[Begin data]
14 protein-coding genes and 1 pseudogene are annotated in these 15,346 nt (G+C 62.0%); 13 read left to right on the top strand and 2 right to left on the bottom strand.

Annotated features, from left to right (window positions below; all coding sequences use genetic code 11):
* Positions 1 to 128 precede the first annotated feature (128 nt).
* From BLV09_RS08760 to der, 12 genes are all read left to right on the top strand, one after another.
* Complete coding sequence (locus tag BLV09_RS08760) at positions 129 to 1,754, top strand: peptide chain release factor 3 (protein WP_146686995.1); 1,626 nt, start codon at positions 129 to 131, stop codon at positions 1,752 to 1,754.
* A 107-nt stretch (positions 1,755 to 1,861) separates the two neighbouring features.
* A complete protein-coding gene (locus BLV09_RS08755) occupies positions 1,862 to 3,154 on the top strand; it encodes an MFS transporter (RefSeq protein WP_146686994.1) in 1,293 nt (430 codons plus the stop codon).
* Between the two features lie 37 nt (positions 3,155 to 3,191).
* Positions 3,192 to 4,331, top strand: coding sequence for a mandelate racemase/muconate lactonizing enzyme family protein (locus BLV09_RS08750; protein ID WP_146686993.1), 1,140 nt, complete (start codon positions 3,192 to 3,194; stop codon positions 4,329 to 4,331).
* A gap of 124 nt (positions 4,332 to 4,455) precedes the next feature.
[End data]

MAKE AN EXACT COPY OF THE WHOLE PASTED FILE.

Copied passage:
14 protein-coding genes and 1 pseudogene are annotated in these 15,346 nt (G+C 62.0%); 13 read left to right on the top strand and 2 right to left on the bottom strand.

Annotated features, from left to right (window positions below; all coding sequences use genetic code 11):
* Positions 1 to 128 precede the first annotated feature (128 nt).
* From BLV09_RS08760 to der, 12 genes are all read left to right on the top strand, one after another.
* Complete coding sequence (locus tag BLV09_RS08760) at positions 129 to 1,754, top strand: peptide chain release factor 3 (protein WP_146686995.1); 1,626 nt, start codon at positions 129 to 131, stop codon at positions 1,752 to 1,754.
* A 107-nt stretch (positions 1,755 to 1,861) separates the two neighbouring features.
* A complete protein-coding gene (locus BLV09_RS08755) occupies positions 1,862 to 3,154 on the top strand; it encodes an MFS transporter (RefSeq protein WP_146686994.1) in 1,293 nt (430 codons plus the stop codon).
* Between the two features lie 37 nt (positions 3,155 to 3,191).
* Positions 3,192 to 4,331, top strand: coding sequence for a mandelate racemase/muconate lactonizing enzyme family protein (locus BLV09_RS08750; protein ID WP_146686993.1), 1,140 nt, complete (start codon positions 3,192 to 3,194; stop codon positions 4,329 to 4,331).
* A gap of 124 nt (positions 4,332 to 4,455) precedes the next feature.